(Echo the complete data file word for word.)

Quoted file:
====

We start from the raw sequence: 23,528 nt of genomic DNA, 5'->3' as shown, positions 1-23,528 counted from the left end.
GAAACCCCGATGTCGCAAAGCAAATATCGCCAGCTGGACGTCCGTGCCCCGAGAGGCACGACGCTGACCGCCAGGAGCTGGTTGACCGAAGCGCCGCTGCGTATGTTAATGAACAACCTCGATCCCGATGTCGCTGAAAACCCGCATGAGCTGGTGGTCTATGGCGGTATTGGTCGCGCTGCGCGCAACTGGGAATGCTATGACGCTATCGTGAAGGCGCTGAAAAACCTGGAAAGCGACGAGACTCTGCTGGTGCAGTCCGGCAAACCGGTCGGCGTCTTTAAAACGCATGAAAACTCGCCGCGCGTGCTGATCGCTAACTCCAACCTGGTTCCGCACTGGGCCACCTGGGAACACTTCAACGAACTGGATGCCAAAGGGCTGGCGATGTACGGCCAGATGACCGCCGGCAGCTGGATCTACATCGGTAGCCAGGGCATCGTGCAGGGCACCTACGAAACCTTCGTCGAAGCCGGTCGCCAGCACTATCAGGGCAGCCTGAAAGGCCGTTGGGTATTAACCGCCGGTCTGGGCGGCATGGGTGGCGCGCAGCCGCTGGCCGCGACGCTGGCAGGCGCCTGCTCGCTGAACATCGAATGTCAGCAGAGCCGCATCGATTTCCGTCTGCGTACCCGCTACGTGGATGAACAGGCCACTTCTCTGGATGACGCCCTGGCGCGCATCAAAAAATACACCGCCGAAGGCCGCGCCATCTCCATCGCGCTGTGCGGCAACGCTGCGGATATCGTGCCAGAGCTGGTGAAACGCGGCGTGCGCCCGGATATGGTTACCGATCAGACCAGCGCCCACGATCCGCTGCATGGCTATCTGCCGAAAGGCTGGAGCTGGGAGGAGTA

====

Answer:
We start from the raw sequence: 23,528 nt of genomic DNA, 5'->3' as shown, positions 1-23,528 counted from the left end.
GAAACCCCGATGTCGCAAAGCAAATATCGCCAGCTGGACGTCCGTGCCCCGAGAGGCACGACGCTGACCGCCAGGAGCTGGTTGACCGAAGCGCCGCTGCGTATGTTAATGAACAACCTCGATCCCGATGTCGCTGAAAACCCGCATGAGCTGGTGGTCTATGGCGGTATTGGTCGCGCTGCGCGCAACTGGGAATGCTATGACGCTATCGTGAAGGCGCTGAAAAACCTGGAAAGCGACGAGACTCTGCTGGTGCAGTCCGGCAAACCGGTCGGCGTCTTTAAAACGCATGAAAACTCGCCGCGCGTGCTGATCGCTAACTCCAACCTGGTTCCGCACTGGGCCACCTGGGAACACTTCAACGAACTGGATGCCAAAGGGCTGGCGATGTACGGCCAGATGACCGCCGGCAGCTGGATCTACATCGGTAGCCAGGGCATCGTGCAGGGCACCTACGAAACCTTCGTCGAAGCCGGTCGCCAGCACTATCAGGGCAGCCTGAAAGGCCGTTGGGTATTAACCGCCGGTCTGGGCGGCATGGGTGGCGCGCAGCCGCTGGCCGCGACGCTGGCAGGCGCCTGCTCGCTGAACATCGAATGTCAGCAGAGCCGCATCGATTTCCGTCTGCGTACCCGCTACGTGGATGAACAGGCCACTTCTCTGGATGACGCCCTGGCGCGCATCAAAAAATACACCGCCGAAGGCCGCGCCATCTCCATCGCGCTGTGCGGCAACGCTGCGGATATCGTGCCAGAGCTGGTGAAACGCGGCGTGCGCCCGGATATGGTTACCGATCAGACCAGCGCCCACGATCCGCTGCATGGCTATCTGCCGAAAGGCTGGAGCTGGGAGGAGTA